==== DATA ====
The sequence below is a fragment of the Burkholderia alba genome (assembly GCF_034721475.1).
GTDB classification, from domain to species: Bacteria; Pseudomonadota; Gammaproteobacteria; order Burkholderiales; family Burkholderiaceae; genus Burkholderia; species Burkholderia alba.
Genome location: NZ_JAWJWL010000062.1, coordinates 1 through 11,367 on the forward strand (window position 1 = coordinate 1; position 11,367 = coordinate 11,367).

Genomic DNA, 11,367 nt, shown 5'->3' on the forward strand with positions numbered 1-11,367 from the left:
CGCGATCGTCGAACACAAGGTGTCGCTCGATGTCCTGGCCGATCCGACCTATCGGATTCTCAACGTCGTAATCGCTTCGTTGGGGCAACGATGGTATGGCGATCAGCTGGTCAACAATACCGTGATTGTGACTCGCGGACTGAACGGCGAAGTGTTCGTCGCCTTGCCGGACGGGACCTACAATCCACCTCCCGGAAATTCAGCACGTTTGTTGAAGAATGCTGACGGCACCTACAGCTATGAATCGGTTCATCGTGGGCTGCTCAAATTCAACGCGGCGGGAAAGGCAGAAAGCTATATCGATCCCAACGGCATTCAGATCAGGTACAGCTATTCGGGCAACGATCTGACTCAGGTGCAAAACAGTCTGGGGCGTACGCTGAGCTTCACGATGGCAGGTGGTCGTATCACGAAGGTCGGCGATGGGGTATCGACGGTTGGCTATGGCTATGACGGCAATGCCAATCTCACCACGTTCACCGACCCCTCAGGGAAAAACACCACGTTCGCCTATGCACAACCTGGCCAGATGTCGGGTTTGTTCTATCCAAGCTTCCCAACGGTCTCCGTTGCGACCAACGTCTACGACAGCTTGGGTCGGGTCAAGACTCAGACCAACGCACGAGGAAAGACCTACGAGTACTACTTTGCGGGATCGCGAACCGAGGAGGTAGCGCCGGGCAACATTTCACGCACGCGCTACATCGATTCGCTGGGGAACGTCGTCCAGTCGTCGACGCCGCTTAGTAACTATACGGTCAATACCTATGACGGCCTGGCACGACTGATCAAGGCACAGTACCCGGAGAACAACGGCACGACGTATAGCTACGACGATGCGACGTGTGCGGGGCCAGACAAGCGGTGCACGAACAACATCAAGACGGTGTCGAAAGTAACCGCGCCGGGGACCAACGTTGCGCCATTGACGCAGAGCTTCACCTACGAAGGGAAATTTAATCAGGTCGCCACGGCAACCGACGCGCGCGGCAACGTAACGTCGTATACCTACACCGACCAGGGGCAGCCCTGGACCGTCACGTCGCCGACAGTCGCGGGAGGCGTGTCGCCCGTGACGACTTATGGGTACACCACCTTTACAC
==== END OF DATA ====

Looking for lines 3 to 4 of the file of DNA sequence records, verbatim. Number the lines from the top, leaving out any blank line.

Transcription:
Genome location: NZ_JAWJWL010000062.1, coordinates 1 through 11,367 on the forward strand (window position 1 = coordinate 1; position 11,367 = coordinate 11,367).

Genomic DNA, 11,367 nt, shown 5'->3' on the forward strand with positions numbered 1-11,367 from the left: